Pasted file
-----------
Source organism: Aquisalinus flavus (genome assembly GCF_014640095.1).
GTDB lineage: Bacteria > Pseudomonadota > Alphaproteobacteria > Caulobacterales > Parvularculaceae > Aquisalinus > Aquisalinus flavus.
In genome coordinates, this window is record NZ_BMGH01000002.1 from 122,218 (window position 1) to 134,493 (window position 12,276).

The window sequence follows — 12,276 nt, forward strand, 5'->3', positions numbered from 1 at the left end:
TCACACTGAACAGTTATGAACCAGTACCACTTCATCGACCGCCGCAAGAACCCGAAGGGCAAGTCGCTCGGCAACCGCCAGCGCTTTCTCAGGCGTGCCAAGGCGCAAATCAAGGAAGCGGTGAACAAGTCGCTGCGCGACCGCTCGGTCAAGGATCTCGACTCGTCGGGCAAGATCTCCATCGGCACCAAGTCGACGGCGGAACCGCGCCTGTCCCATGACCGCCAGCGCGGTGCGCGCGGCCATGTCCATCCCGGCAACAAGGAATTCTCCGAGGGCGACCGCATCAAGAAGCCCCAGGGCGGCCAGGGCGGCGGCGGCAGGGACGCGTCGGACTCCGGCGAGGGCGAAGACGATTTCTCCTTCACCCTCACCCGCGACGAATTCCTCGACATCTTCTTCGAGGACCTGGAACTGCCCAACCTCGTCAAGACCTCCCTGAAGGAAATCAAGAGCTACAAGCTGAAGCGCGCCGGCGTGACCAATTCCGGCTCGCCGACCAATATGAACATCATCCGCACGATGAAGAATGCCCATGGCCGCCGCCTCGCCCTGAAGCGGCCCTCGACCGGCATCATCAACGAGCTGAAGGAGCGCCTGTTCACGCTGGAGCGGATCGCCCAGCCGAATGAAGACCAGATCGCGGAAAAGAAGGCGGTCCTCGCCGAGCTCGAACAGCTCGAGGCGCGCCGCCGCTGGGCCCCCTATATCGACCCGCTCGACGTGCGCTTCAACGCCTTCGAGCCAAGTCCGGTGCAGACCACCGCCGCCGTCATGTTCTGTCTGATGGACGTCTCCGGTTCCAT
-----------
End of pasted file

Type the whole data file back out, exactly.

Source organism: Aquisalinus flavus (genome assembly GCF_014640095.1).
GTDB lineage: Bacteria > Pseudomonadota > Alphaproteobacteria > Caulobacterales > Parvularculaceae > Aquisalinus > Aquisalinus flavus.
In genome coordinates, this window is record NZ_BMGH01000002.1 from 122,218 (window position 1) to 134,493 (window position 12,276).

The window sequence follows — 12,276 nt, forward strand, 5'->3', positions numbered from 1 at the left end:
TCACACTGAACAGTTATGAACCAGTACCACTTCATCGACCGCCGCAAGAACCCGAAGGGCAAGTCGCTCGGCAACCGCCAGCGCTTTCTCAGGCGTGCCAAGGCGCAAATCAAGGAAGCGGTGAACAAGTCGCTGCGCGACCGCTCGGTCAAGGATCTCGACTCGTCGGGCAAGATCTCCATCGGCACCAAGTCGACGGCGGAACCGCGCCTGTCCCATGACCGCCAGCGCGGTGCGCGCGGCCATGTCCATCCCGGCAACAAGGAATTCTCCGAGGGCGACCGCATCAAGAAGCCCCAGGGCGGCCAGGGCGGCGGCGGCAGGGACGCGTCGGACTCCGGCGAGGGCGAAGACGATTTCTCCTTCACCCTCACCCGCGACGAATTCCTCGACATCTTCTTCGAGGACCTGGAACTGCCCAACCTCGTCAAGACCTCCCTGAAGGAAATCAAGAGCTACAAGCTGAAGCGCGCCGGCGTGACCAATTCCGGCTCGCCGACCAATATGAACATCATCCGCACGATGAAGAATGCCCATGGCCGCCGCCTCGCCCTGAAGCGGCCCTCGACCGGCATCATCAACGAGCTGAAGGAGCGCCTGTTCACGCTGGAGCGGATCGCCCAGCCGAATGAAGACCAGATCGCGGAAAAGAAGGCGGTCCTCGCCGAGCTCGAACAGCTCGAGGCGCGCCGCCGCTGGGCCCCCTATATCGACCCGCTCGACGTGCGCTTCAACGCCTTCGAGCCAAGTCCGGTGCAGACCACCGCCGCCGTCATGTTCTGTCTGATGGACGTCTCCGGTTCCAT